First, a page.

§ 72. Mr. Paling
asked the Prime Minister whether he has any statement to make with regard to the situation in China?
§ The Under-Secretary of State for Foreign Affairs (Mr. Butler)
After a lull during the summer, the Japanese in September commenced a converging movement from North and South with the object of taking Hankow. By the middle of October these operations had developed into a serious threat to the Chinese lines of communication, and in consequence the Chinese forces evacuated Hankow, which was entered by the Japanese on 25th October. I am glad to report that no loss of British life or damage to British property occurred, and in this connection my Noble Friend would like to pay a tribute to the Acting Consul-General at Hankow and Rear-Admiral Yangtse, who were chiefly responsible for bringing the foreign areas safely through the crisis. In South China the Japanese landed a force at Bias Bay, north-east of Canton, which met with little opposition and occupied Canton on 21st October. The occupation of these two important cities by the Japanese has naturally not been without its effect on British interests in South and Central China. The situation, however, will be closely watched, and appropriate measures are being and will be taken as occasion requires. It is too early to assess the effects of the events in question on the future course of hostilities, but there appears to be no immediate prospect of a cessation of fighting.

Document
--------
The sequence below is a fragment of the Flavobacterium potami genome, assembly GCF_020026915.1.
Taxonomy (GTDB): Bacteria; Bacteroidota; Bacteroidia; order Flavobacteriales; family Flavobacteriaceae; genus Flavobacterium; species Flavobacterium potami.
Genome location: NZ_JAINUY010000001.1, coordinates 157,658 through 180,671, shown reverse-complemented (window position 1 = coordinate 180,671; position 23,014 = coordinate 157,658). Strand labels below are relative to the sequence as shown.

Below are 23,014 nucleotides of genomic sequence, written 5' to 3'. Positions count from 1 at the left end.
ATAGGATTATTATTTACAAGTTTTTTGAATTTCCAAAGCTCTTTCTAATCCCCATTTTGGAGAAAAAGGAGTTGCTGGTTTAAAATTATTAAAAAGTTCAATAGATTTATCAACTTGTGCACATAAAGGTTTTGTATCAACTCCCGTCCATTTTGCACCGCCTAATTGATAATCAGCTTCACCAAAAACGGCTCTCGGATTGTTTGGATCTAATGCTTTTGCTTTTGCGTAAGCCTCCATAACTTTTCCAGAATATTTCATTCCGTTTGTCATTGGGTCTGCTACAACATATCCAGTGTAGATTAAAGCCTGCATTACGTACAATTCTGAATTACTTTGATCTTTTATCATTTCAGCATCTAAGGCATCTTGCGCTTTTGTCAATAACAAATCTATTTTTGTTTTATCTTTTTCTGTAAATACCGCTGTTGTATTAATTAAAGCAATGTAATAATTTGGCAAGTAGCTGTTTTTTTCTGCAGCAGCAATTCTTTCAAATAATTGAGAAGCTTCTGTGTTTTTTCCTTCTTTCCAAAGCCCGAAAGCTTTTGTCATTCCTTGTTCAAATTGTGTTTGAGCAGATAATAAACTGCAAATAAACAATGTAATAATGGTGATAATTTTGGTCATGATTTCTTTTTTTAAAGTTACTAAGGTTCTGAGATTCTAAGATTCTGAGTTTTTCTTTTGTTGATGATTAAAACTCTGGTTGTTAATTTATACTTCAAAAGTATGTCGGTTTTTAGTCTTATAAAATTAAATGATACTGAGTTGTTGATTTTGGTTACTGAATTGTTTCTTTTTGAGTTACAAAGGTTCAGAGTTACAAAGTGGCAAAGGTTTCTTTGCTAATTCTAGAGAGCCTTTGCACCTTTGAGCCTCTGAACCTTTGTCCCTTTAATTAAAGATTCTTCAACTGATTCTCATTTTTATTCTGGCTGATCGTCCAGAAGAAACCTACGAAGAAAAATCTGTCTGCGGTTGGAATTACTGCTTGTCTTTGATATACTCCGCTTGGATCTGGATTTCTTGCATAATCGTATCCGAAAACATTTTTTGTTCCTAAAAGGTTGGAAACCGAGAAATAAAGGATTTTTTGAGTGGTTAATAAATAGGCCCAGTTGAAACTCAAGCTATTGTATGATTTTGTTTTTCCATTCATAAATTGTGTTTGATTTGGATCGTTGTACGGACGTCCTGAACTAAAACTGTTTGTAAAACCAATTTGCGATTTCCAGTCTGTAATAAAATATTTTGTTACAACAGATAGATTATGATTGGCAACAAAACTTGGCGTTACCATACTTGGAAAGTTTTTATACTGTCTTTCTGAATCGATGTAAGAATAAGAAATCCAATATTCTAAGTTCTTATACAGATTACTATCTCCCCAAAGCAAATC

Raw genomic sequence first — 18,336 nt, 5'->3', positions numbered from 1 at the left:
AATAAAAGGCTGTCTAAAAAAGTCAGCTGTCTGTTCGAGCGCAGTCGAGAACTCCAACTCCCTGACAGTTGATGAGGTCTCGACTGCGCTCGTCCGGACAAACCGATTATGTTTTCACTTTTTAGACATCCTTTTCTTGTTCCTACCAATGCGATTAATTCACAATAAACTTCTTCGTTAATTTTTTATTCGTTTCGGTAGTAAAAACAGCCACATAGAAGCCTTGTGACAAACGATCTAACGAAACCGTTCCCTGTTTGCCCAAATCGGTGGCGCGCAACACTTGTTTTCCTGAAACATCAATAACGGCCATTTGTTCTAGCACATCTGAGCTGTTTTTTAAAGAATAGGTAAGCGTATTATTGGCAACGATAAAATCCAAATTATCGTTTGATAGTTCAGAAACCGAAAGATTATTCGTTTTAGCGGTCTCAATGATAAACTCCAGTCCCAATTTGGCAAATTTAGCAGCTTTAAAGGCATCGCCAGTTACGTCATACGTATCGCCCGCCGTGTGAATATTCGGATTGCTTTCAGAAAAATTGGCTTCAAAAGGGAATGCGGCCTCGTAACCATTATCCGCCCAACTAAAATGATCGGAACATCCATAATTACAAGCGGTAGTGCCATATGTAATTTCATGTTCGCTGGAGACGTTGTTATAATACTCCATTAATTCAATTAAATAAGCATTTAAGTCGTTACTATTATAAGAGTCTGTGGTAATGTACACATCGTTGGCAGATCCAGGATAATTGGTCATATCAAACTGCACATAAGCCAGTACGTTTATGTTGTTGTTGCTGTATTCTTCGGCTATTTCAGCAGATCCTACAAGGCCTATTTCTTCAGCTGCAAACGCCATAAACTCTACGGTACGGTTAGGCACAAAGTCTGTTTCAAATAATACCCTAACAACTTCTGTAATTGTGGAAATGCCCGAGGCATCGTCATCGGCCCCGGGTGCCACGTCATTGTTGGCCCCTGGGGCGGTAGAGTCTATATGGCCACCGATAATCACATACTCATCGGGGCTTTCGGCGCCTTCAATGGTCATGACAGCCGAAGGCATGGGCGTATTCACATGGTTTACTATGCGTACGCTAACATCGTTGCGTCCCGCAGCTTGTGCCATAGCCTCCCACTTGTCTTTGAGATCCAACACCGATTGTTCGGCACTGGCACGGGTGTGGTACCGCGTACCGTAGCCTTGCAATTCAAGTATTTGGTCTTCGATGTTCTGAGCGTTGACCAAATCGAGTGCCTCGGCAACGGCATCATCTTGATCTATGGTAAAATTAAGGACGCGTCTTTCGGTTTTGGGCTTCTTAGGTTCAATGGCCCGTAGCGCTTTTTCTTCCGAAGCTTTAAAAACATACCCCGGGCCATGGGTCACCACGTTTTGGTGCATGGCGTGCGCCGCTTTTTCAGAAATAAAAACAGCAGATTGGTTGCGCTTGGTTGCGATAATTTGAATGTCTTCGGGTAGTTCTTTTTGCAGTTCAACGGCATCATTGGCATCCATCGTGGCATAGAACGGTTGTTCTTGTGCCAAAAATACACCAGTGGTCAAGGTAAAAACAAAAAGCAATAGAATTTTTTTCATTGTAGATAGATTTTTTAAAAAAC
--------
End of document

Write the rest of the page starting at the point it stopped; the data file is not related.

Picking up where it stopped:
§ Sir P. Harris
Are the Government doing anything to protect British interests and to see that the open door is maintained?
79. Mr. Vyvyan Adams
asked the Prime Minister whether any measures are in progress or contemplation to concert collective measures against Japanese aggression upon China?
Is it too late for the Governments to consider the proposition of a collective refusal of Japanese imports?
§ Mr. Butler
I must refer the hon. Member to the full reply I gave to the hon. Member for Consett (Mr. David Adams) on 6th October.